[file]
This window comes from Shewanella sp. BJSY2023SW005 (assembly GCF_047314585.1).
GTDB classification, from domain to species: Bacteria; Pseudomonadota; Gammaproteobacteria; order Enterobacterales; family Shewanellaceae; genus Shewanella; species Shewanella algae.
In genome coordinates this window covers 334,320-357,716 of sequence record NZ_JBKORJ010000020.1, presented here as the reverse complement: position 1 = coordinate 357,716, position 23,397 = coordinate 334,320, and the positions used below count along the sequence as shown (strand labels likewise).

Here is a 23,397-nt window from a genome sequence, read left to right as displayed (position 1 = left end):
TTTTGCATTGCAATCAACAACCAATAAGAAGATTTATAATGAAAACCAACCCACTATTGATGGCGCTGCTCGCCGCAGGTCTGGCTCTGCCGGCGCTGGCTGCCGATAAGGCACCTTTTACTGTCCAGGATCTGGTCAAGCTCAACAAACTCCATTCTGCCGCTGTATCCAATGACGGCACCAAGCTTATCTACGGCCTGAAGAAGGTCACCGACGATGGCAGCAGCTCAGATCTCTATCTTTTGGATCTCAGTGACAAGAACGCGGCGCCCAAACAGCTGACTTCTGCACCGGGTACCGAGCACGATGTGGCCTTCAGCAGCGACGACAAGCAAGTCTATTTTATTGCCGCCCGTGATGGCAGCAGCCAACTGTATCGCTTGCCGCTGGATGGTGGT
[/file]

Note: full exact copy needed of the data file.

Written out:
This window comes from Shewanella sp. BJSY2023SW005 (assembly GCF_047314585.1).
GTDB classification, from domain to species: Bacteria; Pseudomonadota; Gammaproteobacteria; order Enterobacterales; family Shewanellaceae; genus Shewanella; species Shewanella algae.
In genome coordinates this window covers 334,320-357,716 of sequence record NZ_JBKORJ010000020.1, presented here as the reverse complement: position 1 = coordinate 357,716, position 23,397 = coordinate 334,320, and the positions used below count along the sequence as shown (strand labels likewise).

Here is a 23,397-nt window from a genome sequence, read left to right as displayed (position 1 = left end):
TTTTGCATTGCAATCAACAACCAATAAGAAGATTTATAATGAAAACCAACCCACTATTGATGGCGCTGCTCGCCGCAGGTCTGGCTCTGCCGGCGCTGGCTGCCGATAAGGCACCTTTTACTGTCCAGGATCTGGTCAAGCTCAACAAACTCCATTCTGCCGCTGTATCCAATGACGGCACCAAGCTTATCTACGGCCTGAAGAAGGTCACCGACGATGGCAGCAGCTCAGATCTCTATCTTTTGGATCTCAGTGACAAGAACGCGGCGCCCAAACAGCTGACTTCTGCACCGGGTACCGAGCACGATGTGGCCTTCAGCAGCGACGACAAGCAAGTCTATTTTATTGCCGCCCGTGATGGCAGCAGCCAACTGTATCGCTTGCCGCTGGATGGTGGT